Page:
Nanostructured ferritic alloys (NFAs) are a promising class of structural material with extremely radiation damage tolerant for next generation of nuclear reactor applications. They have an iron-based matrix containing a fine, homogenous dispersion of nanosized oxide particles. These particles provide sinks for radiation induced defects and He atoms 3–5, resulting in excellent resistance to radiation damage. In addition, nanosize oxides act as strong, stable barriers to dislocation glide, grain boundary motion, and grain growth providing high temperature strength and creep resistance4. As a result, NFAs can be used at higher temperatures (up to 700°C) than traditional ferritic/martensitic steels (up to 550°C), and also withstand higher irradiation doses, resulting in increased fuel cladding lifetime of more than 20%. For the manufacture of NFA fuel cladding, NFA is formed into a thin-walled tube. However, the low formability of NFA presents challenges to the forming of NFAs. The formability of NFAs is only about 5-7% elongation before necking at 200°C. This makes the tube cracks easily during the process even after annealing. In order to ease the forming of NFAs, the process has to be conducted under high temperature and which greatly increases the manufacturing cost. There is a desire on exploring new technique for the forming of NFAs in order to make this promising material to be more feasible in nuclear component applications. Therefore, the objective of this project is to enhance the formability of NFAs such that high-strength thin-walled claddings can be manufactured successfully and economically to be used in future nuclear reactors. To accomplish the final goal of successfully and economically manufacture of NFA thin-walled claddings, electrically-assisted (EA) forming technique will be applied in the process. This is a technique that uses the generated thermal and athermal effects of an electric current passage to ease material deformation by flow stress reduction. Localized effect can also be achieved to the regions of interest by controlling electric current passage regions. This feature of EA forming makes the process to be more energy efficient and cost effective. Furthermore, electropulsing has also been found its effects on promoting crack healing, improving corrosion resistance, accelerating nucleation, atom diffusion and grain growth as well as enhancing recrystallization and grain refinement. For the successful forming of NFA thin-walled tubes, both understanding of electric current on NFA and designing an effective thin-walled tube forming process are essential. Therefore, in this project, three main tasks are planned: (1) mechanical characterization of NFA coupon specimens in EA forming, (2) demonstration and process mechanics of EA rolling and drawing, and (3) microstructural characterization of EA formed tubes. Task (1) will mainly focus on the effect of electric current on microstructure and mechanical properties, such as flow stress and elongation. Meanwhile, the investigation on the correlation of EA effect and initial NFA microstructure, such as grain size, will be conducted as well. In Task (2), EA technique will be demonstrate on rolling and drawing for NFA part production. Fundamental studies on the capability of EA forming of NFA will be conducted through EA rolling with an existing home-made desktop rolling mill. Then, an EA drawing machine will be designed and built for the manufacture of thin-walled tubes based on the study of EA rolling. The tubes produced in this task will be brought to Task (3) fo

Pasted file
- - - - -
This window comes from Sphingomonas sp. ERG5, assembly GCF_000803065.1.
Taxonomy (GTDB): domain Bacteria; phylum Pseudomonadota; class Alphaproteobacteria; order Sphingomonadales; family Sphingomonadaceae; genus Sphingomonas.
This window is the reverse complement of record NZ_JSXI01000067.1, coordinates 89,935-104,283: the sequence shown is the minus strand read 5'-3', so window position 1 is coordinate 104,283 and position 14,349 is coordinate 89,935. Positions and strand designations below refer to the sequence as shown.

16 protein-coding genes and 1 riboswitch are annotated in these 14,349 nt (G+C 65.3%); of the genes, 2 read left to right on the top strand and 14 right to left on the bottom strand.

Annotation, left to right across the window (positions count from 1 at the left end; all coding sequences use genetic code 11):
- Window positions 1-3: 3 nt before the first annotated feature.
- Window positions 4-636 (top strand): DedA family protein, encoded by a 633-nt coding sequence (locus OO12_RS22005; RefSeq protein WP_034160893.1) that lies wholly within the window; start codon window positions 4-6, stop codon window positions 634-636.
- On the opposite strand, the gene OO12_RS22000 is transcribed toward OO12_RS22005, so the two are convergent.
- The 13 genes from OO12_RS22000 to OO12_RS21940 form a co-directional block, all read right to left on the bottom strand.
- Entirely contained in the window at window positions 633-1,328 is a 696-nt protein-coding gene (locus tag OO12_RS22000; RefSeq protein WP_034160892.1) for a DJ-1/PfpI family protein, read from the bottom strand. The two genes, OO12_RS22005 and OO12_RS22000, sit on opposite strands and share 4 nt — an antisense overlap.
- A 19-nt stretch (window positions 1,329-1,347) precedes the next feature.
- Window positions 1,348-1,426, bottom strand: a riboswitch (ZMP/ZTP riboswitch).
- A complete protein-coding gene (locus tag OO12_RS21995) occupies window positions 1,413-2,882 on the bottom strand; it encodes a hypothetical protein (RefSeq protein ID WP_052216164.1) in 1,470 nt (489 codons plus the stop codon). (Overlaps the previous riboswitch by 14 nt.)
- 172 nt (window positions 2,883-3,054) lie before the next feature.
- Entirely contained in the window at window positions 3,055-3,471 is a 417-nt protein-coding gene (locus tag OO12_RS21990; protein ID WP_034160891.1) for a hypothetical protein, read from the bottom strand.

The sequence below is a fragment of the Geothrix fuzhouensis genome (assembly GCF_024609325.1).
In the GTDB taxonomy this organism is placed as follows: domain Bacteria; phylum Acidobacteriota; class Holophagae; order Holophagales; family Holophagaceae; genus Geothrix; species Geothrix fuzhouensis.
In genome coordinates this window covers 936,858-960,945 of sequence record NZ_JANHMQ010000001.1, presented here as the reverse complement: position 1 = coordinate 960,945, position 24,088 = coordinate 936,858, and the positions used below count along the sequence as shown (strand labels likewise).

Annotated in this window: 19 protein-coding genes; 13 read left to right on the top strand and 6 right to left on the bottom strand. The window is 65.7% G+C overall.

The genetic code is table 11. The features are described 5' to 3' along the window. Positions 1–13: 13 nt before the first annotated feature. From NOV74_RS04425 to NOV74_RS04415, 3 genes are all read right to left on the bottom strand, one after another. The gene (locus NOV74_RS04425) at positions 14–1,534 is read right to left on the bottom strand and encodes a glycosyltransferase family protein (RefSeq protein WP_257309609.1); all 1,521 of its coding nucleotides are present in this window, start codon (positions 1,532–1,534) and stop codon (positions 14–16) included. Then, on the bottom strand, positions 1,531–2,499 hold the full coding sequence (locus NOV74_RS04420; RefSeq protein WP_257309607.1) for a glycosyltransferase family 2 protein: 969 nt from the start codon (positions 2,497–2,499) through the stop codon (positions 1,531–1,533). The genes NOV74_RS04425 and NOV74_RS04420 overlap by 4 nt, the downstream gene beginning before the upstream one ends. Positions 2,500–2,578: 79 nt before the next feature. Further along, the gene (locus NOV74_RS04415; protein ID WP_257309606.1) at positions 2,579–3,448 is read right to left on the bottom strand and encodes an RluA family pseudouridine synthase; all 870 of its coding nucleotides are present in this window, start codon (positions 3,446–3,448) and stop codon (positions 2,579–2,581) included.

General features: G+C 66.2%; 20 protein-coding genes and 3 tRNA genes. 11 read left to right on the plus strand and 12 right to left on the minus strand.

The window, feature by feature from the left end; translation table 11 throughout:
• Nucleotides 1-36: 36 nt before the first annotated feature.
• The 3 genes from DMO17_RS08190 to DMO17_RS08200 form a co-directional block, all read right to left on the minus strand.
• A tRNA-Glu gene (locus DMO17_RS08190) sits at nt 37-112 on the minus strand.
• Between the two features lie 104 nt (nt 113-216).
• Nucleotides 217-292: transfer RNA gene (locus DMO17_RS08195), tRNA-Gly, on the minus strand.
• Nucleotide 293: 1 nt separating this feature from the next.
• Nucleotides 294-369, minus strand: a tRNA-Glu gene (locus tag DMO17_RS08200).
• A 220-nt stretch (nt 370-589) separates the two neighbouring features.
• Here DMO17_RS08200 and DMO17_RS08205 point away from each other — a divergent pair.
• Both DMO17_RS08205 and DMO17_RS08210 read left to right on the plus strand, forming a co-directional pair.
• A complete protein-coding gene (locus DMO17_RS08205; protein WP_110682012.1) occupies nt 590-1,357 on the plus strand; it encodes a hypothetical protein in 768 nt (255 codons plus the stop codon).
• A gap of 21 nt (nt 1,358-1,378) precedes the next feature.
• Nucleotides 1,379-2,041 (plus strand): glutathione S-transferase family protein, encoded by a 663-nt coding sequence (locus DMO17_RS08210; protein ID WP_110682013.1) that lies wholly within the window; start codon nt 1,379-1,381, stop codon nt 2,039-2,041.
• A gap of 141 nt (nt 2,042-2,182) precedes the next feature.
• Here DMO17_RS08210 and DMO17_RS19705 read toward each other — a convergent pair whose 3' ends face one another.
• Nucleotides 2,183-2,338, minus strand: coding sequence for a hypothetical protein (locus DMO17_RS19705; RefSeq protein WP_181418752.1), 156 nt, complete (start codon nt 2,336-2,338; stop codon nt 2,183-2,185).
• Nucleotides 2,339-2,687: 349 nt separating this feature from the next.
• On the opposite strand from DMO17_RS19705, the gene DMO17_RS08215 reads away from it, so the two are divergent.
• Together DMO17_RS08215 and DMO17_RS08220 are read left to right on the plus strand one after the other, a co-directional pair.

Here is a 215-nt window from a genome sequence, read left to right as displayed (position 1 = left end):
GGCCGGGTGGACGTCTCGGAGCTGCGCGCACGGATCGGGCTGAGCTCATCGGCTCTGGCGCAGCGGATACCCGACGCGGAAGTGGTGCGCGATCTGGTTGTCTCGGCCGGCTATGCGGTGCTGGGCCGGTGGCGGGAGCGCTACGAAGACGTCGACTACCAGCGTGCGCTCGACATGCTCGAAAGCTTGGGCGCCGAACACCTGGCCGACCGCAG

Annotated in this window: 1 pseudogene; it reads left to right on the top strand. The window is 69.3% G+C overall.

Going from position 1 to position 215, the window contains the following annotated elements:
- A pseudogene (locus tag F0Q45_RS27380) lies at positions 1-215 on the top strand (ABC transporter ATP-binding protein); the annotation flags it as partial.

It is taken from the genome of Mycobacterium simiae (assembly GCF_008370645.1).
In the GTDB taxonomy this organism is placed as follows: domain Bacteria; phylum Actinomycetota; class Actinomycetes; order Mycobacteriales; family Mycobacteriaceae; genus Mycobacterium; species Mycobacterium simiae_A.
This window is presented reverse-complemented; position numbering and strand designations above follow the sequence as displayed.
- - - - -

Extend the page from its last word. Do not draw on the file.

|Effective start/end date||10/1/15 → 9/30/18|
- Department of Energy (DE-NE0008409-0001)
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